The board was able to approve balanced budgets for the University of Connecticut and UConn Health for fiscal 2022 due to a generous amount of federal and state aid and an anticipated return to near-zero levels. pre-pandemic of student life in residence.
“It’s actually kind of a low-drama result of a dramatic year,” University principal Scott Jordan Executive Vice President for Administration and Chief Financial Officer, said Wednesday at a board meeting.
In 2021, the university faced a deficit of $ 75.5 million, mainly due to a loss of income from housing and food services during the coronavirus pandemic. They managed to raise $ 45 million through mitigation strategies, including hiring freezes, management leaves, the elimination of college programs, a cut in the sports budget and cuts in departmental spending. Additional federal funding of $ 31 million brought the deficit to $ 0.
The university will use state $ 409 million to pay salaries and benefits for 47 percent of its employees. Tuition fees will represent 29.4% of UConn’s budget in 2022 and will be used for tuition fees. The rest will come from a combination of grants and contracts, coronavirus relief funds, and income from sales and business activities.
Jordan said it expects housing capacity to reach around 85% of pre-pandemic levels. He said they did not foresee any increase in wages through collective bargaining.
“As we think about the risk of going into 22, it’s all about reopening at full capacity,” Jordan said. “We have every reason to be optimistic and to reach that number.”
Jordan said that this year the university’s $ 28 million structural deficit, mainly due to the social benefit costs of unfunded legacy costs, will be canceled with the help of federal coronavirus funds and a reduction of 2% for departments at all levels.
Tuition fees for UConn students will increase by $ 625 next year, as part of a five-year plan to increase tuition rates agreed to in 2019. However, the university will provide $ 14.3 million. additional student aid sponsored by the university compared to the previous year. . The total amount of federal, state and university student aid for 2022 is $ 225.6 million. According to UConn spokesperson Stephanie Reitz, 77% of UConn undergraduates received financial aid in 2020.
Jordan said it initially planned to cut tuition fees by $ 7 million, but instead decided to increase financial aid by $ 14 million. The fee increases include a $ 4 per semester fee to fund the UPass program, which allows UConn students to take public transportation using their UConn credentials, $ 1 per semester for directory fees, and $ 28 per semester to fund seven new positions for student mental health services, a recommendation from the President’s Task Force on Mental Health and Wellness.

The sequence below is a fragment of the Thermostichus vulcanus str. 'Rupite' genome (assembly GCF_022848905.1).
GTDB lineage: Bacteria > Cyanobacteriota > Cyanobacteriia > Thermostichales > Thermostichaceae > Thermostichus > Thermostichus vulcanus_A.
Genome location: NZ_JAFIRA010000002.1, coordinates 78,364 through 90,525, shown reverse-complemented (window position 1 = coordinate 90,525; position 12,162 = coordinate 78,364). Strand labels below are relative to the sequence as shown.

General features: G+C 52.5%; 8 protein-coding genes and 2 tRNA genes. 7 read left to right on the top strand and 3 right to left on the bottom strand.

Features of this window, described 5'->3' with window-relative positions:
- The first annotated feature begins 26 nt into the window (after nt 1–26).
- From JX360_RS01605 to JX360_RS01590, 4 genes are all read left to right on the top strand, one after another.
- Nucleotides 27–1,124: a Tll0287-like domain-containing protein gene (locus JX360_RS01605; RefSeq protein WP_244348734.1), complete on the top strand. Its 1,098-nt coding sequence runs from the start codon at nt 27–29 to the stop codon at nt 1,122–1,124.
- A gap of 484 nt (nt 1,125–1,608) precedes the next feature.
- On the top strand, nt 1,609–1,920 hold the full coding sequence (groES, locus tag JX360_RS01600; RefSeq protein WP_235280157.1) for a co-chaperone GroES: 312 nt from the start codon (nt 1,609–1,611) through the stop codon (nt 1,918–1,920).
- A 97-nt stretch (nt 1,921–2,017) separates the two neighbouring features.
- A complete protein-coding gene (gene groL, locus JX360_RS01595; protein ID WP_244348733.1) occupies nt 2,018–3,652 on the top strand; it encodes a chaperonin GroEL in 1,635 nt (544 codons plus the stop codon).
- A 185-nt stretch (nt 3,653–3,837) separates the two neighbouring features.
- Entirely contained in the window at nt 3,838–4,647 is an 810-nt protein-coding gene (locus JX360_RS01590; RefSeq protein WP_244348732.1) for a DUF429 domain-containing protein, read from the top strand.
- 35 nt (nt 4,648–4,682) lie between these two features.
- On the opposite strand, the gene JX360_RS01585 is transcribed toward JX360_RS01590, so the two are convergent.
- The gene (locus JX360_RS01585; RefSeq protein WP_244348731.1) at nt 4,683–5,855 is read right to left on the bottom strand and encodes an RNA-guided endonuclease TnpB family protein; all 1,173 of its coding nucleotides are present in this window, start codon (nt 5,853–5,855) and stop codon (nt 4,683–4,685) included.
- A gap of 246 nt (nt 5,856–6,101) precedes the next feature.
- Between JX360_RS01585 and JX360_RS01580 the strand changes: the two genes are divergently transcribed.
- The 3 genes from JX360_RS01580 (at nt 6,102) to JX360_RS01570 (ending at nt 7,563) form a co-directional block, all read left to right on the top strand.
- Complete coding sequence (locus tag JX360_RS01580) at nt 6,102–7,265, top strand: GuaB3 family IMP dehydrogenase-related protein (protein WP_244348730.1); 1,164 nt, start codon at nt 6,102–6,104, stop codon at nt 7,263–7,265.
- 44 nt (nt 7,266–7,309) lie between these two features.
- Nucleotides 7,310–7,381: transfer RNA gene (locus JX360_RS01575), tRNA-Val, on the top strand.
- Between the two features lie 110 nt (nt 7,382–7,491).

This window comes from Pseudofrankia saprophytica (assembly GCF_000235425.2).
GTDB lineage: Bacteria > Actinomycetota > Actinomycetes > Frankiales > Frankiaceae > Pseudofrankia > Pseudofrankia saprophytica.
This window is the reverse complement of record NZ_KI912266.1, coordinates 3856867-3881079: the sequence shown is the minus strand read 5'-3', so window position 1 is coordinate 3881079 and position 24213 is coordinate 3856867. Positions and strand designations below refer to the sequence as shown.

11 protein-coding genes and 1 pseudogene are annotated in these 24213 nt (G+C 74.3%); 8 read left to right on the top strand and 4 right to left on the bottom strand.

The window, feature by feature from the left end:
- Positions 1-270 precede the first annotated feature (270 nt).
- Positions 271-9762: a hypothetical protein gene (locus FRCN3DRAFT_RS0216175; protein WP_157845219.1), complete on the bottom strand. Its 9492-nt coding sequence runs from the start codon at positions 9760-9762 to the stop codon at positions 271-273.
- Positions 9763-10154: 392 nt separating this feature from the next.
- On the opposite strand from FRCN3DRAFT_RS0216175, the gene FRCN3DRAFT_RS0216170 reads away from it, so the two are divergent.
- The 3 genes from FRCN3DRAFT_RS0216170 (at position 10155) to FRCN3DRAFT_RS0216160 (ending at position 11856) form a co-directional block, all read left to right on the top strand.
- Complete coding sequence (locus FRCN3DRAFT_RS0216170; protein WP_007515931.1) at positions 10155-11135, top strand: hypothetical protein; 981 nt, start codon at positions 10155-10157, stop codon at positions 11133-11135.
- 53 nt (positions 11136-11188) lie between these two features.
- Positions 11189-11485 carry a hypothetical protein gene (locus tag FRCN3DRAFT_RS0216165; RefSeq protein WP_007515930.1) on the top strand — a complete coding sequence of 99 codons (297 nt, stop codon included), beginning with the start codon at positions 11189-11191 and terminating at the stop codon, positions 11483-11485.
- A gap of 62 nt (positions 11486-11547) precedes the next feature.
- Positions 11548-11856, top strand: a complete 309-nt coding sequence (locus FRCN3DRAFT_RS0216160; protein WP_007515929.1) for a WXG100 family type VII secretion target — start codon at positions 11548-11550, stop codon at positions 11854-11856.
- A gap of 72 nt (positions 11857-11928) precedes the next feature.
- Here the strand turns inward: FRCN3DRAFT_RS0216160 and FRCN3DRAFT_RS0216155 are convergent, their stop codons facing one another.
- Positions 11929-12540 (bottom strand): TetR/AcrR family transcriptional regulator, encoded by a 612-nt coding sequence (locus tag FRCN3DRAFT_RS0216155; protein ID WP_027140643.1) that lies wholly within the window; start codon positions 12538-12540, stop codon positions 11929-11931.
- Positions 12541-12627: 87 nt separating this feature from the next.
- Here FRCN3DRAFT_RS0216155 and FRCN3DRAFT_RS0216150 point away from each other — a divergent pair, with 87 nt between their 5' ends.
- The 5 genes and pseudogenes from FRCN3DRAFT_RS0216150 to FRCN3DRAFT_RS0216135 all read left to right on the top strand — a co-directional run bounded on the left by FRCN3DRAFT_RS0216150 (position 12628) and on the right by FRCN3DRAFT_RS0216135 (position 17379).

The capital budget of $ 275.1 million includes $ 215 million in government bonds, which will go towards investments in science, technology, engineering and math, or STEM, including the completion of the Gant Science Building and other deferred and residential maintenance projects. The university will fund repairs and construction of additional facilities in the new hockey arena using $ 56 million in faculty innovation grants, philanthropy and additional university funds.
The board of directors also voted to approve several capital project budgets, including a $ 763,000 resurfacing of the track at Sherman Field, $ 1 million in improvements to the north and south parking garages on two years, and a $ 1.76 million replacement of the rooftop unit at the Musculoskeletal Institute building. Approximately $ 830,000 of this funding will come from Eversource rebates.
In addition, the university is allocating $ 1.268 million to fit out the kitchen and dining room at the Werth Family UConn Basketball Champions Center. Jordan said this would allow student-athletes to have their meals at the UConn restaurant rather than having to bring food to the center.
“It’s a good business deal for the University,” Jordan said at a financial affairs committee meeting on Wednesday.
Funding comes from philanthropic donations, and Jordan said they hope to prepare him for the next basketball season. He predicted it would “pay for itself” in less than four years.
UConn’s healthcare system received $ 50 million from the state legislature to offset a deficit of $ 114.9 million in 2021 – a combination of COVID costs and unfunded legacy costs, or retirement benefits and costs that have been transferred over time. The system saved an additional $ 61 million through mitigation strategies, including financial improvement plan save $ 48.8 million and $ 10 million in federal coronavirus relief funds.
For the 2022 budget, the system was able to use coronavirus relief funds, which stood at $ 73 million, to offset a deficit of $ 61.1 million. An additional $ 18.9 million was used to offset losses in fiscal 2020, leaving the system with an overall net of $ 100,000.
The budget assumes no salary increases and also reflects a 3.5 percent increase in tuition and fees for students in the Faculty of Medicine and the Faculty of Dentistry. It assumes an increase in clinic income as people return to normal hours in the wake of the pandemic.
UConn Health chief financial officer Jeffrey Geoghegan told the meeting they had gone “from doctor to doctor” to look back at patient levels from 2019 to develop forecasts for the ramp-up. expected clinical income. He also said that they are establishing a retail and specialty pharmacy, which will lead to more business at UConn Health.
However, Geoghegan warned that unfunded legacy costs would continue to negatively impact the university in the future. He said UConn Health expects a structural deficit of $ 40 million in 2023.